MOUNT VERNON — The League of United Latin American Citizens of Ohio has called on the U.S. Department of Justice to conduct an independent investigation into a May 30, 2008, incident against a Hispanic minor.
Robert Cantu said he was dragged through a parking lot with a noose around his neck, and was the target of racial slurs.
In addition to conducting an independent investigation, LULAC is asking the DOJ to prosecute all parties involved in the incident, and investigate selective prosecution and police practices unfavorable toward minorities.
LULAC sponsored a vigil on Friday to, in its words, “further expose this case and the growing trend in hate crimes committed in Ohio.” About 120 people gathered on Public Square to listen to speakers from the community and organizations committed to social justice.
Tamara Parson, local organizer for the vigil, told the News why she thought it was important to get the problem of hate crimes out in the open and to make the community aware of the problem.
“When I heard what happened to the Cantu family, I spoke to them personally,” she said. “And I spoke to some other friends in the Columbus community and they said we should try to organize something in honor of them. So my friend Rubén e-mailed me and said we’re going to meet in Mount Vernon, so let’s talk with [the Cantus] and see what they would like to do. We decided a peaceful rally or demonstration would be good; but not just about their case, but to the larger issue of hate crimes.”
Jason Riveiro, state director of LULAC, was on hand for the rally and spoke to the News before the event.
“The whole situation around the Cantu case and the legal aspects of that, we’re not going to delve into that too much today,” he said. “More than anything, the Cantu situation is one that has allowed us to raise a greater concern, and this being one example. What you’re going to see here today is people from various backgrounds and communities; religious backgrounds, racial backgrounds, that have a concern with hate crimes and the increase in hate crimes across the nation and in Ohio.
“The Anti-Defamation League has rated Ohio seventh in the nation,” he continued. “That is a surprising number, considering the populations. But I also think that our legislators should try to enforce or create legislation that has stronger verbiage, stronger ramifications for people that do conduct hate crimes. No community is no exempt from hate crimes. Even Mount Vernon. We all have to be vigilant for it and accountable. We’re just trying to create that dialogue.”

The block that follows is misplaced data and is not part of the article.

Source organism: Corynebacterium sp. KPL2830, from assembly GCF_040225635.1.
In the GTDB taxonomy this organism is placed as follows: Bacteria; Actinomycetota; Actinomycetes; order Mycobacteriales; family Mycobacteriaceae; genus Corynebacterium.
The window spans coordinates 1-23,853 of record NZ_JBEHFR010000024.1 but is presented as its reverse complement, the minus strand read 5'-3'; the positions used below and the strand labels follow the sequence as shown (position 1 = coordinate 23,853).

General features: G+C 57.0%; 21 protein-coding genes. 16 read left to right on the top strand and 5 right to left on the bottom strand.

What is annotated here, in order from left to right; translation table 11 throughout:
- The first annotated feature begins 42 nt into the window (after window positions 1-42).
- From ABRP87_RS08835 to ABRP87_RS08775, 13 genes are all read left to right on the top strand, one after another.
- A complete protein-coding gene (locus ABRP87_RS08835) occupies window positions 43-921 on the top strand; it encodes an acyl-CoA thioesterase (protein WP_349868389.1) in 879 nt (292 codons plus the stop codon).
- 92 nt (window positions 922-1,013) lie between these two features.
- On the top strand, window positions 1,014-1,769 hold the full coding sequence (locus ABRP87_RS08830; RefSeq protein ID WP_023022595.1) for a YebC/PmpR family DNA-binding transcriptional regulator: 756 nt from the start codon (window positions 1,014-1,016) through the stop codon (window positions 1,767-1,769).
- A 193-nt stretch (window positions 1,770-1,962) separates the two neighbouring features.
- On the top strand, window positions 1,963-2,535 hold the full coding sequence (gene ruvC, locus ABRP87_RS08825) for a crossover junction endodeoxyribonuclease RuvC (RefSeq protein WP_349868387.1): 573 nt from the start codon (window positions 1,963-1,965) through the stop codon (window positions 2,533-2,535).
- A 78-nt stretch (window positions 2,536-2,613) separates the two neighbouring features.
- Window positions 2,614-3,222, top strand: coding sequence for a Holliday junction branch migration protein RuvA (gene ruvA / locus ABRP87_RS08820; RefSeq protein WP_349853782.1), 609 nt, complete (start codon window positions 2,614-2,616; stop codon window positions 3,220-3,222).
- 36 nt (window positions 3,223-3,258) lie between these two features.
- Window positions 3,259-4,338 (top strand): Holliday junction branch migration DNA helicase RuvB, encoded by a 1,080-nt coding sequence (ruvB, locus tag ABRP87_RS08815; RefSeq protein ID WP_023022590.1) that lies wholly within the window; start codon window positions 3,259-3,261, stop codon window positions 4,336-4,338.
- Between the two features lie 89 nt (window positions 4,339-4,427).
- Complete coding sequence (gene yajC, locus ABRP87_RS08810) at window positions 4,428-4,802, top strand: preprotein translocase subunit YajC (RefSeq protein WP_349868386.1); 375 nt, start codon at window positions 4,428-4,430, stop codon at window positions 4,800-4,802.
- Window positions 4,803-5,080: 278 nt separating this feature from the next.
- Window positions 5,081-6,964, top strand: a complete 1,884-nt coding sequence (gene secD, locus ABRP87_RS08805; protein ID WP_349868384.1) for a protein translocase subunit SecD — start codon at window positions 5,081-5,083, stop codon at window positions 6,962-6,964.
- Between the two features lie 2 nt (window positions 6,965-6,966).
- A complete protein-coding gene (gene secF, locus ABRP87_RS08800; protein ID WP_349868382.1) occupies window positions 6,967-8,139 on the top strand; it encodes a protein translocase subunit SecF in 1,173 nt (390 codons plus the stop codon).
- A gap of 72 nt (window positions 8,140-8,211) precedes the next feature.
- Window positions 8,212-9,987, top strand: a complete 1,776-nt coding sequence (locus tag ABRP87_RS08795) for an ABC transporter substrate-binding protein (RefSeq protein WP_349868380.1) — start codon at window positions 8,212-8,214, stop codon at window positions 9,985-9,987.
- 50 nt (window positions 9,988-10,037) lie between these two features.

A recent article in the Mount Vernon News pointed out some inconsistencies in the case based on information in recently released documents. Riveira commented about that information.
“On the inconsistencies, I can say that there are two sides to every story,” he said. “The police perspective is one aspect, but we also need to hear the family’s side, too. At the end of the day, the judge concluded it was a hate crime. When you match it up against any other judgment for hate crimes, it does not match up. The sentence does not equate.”
Riveira said he would not be talking about the legal aspects of the case; the fact that someone was hurt and someone was targeted because of their minority status is the issue he wanted to address.
A number of speakers addressed the audience, including Marcie Cantu, mother of the victim.
“Four young men punched, kicked and knocked my son to the ground,” she told the gathering. “They put a noose around his neck and drug him. They made their intentions that day very clear. My son feared for his life that day.
“This should have never have taken place anywhere. I placed my trust and my belief in our police department and our court system. And as a community we have to ask why the judge did not step down from this case. Why only 10 days for such a vicious act?”
Among those speaking was Dr. Tarunjits Singh Butalia, president of the Interfaith Association of Central Ohio.
“This vigil is about how we can respond as a community to just one such expressed hateful deed,” he said. “Other communities have undertaken similar acts of standing up to be counted when violence has been directed at one of their own.
“Whether this incident in Mount Vernon came from hate or was a foolish thoughtless expression, it has become a symbol of hate, and we in the association call on our government to examine the incident more closely and report the findings to the public.”
After the vigil, members of LULAC met with local government representatives, including members of the County Prosecutor’s Office and the Mount Vernon Police Department.
“It was an open kind of dialogue,” said Assistant Prosecutor Charles McConville, “and we are looking to keeping up some contact in the future. We really wanted to try to get a handle on how to make sure these kinds of crimes are not underreported. And we’re looking for some other things to try and help with a growing Latino population in the county. We do have some limited resources in terms of people who can translate. We want to work on some of those issues that can help everybody out. Everybody agrees that when ethnically based crimes occur, they need to be prosecuted.”
Mount Vernon Police Chief Mike Merilees also attended the meeting.
“I did meet with Mr. Riveira and several other people with the organization [LULAC],” he said. “We just had a brief meeting that seemed to open lines of communication and seemed to be productive. We plan to get together to talk again sometime in the future.”